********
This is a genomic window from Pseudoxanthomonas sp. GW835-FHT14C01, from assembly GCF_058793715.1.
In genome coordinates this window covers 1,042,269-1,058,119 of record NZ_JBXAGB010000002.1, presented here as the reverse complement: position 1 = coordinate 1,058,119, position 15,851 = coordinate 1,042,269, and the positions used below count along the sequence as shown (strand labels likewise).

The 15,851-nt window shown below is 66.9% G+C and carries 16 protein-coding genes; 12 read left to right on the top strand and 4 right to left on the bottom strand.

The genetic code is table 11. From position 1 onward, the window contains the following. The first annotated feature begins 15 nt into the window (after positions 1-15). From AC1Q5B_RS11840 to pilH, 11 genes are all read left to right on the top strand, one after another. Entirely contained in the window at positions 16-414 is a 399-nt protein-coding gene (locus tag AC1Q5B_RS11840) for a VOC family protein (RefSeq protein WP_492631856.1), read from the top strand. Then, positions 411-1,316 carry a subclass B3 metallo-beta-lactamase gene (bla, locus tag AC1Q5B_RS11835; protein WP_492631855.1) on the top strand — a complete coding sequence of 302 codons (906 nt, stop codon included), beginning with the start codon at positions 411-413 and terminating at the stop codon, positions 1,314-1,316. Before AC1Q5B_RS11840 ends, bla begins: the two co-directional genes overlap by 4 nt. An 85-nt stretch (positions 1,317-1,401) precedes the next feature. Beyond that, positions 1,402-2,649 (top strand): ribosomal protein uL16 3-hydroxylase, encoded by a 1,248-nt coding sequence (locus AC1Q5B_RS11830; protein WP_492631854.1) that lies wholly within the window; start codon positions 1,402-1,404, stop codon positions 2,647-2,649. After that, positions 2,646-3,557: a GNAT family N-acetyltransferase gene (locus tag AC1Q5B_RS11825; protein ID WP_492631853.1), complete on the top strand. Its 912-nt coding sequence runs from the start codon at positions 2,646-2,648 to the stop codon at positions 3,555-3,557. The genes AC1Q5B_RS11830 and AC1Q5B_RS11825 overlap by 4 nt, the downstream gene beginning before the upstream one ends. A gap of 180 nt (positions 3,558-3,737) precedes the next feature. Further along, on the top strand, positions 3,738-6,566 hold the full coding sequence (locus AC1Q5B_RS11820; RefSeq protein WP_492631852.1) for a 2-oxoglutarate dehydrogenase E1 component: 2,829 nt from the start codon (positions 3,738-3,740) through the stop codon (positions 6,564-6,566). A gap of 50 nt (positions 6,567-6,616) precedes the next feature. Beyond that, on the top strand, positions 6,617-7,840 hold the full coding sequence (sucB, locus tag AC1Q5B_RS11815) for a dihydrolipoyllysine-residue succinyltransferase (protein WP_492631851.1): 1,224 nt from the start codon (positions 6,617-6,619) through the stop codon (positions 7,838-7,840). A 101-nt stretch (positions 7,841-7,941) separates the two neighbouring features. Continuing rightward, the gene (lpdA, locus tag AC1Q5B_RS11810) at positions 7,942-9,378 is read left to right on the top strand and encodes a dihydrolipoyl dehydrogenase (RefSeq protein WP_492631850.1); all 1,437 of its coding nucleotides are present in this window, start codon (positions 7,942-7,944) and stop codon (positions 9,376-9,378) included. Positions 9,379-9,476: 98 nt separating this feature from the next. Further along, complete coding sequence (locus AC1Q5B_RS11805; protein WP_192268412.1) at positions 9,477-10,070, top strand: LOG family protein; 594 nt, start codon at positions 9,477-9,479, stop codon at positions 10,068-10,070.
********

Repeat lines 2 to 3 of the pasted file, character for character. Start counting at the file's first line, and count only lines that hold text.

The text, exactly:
In genome coordinates this window covers 1,042,269-1,058,119 of record NZ_JBXAGB010000002.1, presented here as the reverse complement: position 1 = coordinate 1,058,119, position 15,851 = coordinate 1,042,269, and the positions used below count along the sequence as shown (strand labels likewise).

The 15,851-nt window shown below is 66.9% G+C and carries 16 protein-coding genes; 12 read left to right on the top strand and 4 right to left on the bottom strand.